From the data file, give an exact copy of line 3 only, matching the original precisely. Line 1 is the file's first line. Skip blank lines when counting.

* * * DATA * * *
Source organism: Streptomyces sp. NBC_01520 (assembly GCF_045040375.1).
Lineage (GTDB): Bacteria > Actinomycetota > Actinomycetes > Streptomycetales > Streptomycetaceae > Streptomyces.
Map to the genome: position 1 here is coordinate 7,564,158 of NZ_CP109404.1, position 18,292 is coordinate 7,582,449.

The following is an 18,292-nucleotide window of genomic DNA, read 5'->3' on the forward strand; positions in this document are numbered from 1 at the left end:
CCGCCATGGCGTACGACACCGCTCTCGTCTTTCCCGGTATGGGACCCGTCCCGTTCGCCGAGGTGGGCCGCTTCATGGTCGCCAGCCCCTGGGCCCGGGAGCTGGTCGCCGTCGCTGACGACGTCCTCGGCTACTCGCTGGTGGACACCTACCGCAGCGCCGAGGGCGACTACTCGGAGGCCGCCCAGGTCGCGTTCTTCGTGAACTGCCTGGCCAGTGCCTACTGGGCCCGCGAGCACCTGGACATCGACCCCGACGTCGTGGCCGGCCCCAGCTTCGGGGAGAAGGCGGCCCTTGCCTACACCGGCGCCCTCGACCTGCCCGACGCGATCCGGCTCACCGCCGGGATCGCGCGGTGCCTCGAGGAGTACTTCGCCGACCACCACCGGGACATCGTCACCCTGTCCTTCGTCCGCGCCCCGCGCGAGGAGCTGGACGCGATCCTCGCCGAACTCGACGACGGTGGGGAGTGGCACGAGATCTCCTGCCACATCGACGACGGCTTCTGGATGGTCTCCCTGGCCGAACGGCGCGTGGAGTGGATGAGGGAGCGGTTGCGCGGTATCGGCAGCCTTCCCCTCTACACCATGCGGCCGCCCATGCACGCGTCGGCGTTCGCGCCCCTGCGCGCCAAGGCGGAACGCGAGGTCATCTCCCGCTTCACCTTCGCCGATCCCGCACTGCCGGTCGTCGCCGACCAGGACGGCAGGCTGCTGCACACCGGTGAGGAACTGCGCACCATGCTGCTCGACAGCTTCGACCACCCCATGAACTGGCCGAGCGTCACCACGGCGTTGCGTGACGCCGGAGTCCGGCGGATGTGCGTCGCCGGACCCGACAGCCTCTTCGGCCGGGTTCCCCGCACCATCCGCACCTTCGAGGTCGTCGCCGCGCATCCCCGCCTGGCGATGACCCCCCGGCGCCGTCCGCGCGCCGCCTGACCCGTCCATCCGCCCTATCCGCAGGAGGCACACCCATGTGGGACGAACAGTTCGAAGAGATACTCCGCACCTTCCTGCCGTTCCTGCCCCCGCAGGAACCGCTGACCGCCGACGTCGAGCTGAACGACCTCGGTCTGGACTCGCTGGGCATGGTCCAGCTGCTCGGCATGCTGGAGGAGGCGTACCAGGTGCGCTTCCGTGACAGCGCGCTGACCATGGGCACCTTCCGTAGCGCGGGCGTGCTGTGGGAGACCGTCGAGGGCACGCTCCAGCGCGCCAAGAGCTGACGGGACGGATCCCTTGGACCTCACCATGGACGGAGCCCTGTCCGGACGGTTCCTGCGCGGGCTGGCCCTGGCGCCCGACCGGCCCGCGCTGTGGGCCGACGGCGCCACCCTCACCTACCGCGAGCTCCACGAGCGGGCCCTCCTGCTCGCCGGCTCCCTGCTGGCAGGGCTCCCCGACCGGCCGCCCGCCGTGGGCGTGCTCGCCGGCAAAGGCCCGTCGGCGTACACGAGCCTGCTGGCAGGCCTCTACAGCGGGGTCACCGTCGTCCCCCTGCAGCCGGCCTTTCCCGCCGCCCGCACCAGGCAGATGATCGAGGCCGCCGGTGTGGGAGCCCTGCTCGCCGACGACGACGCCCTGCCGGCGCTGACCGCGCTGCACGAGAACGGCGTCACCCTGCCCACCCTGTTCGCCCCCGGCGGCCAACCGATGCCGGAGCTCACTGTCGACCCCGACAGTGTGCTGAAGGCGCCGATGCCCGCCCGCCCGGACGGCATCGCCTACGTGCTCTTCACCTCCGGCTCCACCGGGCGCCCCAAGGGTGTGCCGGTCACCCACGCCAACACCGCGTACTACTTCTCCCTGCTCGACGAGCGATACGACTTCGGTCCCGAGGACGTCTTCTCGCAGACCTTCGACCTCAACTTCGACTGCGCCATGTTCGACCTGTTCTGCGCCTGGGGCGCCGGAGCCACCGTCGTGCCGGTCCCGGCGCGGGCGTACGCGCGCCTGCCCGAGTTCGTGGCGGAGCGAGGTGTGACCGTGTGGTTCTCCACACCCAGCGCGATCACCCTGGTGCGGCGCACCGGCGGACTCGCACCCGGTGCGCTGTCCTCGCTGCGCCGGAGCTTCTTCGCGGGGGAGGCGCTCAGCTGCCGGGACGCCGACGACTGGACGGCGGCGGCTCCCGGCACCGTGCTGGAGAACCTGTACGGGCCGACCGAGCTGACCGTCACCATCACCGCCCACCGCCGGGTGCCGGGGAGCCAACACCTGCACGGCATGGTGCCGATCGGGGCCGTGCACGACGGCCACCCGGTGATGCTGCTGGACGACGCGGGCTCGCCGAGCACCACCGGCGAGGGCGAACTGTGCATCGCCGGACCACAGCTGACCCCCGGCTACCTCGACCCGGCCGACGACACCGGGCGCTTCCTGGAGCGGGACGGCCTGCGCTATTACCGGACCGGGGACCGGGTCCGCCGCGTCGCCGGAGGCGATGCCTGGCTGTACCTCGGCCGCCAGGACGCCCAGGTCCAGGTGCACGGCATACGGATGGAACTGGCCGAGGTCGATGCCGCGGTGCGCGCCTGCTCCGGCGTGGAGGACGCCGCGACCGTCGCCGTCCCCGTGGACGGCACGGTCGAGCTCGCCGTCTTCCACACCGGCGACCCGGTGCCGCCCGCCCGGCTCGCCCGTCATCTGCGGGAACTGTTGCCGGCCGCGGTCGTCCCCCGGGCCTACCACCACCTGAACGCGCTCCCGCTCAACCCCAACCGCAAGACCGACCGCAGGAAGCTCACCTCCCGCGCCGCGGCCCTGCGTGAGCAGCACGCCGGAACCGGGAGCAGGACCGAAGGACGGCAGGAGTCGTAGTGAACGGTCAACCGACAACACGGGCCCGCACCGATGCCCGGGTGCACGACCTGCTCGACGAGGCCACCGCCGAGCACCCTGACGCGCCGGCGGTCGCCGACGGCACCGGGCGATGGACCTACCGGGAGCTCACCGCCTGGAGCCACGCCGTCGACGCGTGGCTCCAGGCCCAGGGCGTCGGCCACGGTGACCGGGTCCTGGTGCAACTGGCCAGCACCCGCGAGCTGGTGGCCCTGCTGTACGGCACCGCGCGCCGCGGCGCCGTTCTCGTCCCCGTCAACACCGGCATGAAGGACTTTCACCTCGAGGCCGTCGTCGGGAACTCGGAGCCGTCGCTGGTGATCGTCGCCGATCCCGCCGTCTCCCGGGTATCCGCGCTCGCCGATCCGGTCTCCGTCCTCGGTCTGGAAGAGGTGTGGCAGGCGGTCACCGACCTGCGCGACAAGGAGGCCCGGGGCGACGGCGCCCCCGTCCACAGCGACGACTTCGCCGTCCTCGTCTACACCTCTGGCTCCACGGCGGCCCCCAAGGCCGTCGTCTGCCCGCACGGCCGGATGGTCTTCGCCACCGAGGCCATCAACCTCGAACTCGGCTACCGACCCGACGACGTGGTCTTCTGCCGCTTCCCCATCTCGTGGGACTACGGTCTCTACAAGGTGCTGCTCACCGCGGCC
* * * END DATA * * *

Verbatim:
Map to the genome: position 1 here is coordinate 7,564,158 of NZ_CP109404.1, position 18,292 is coordinate 7,582,449.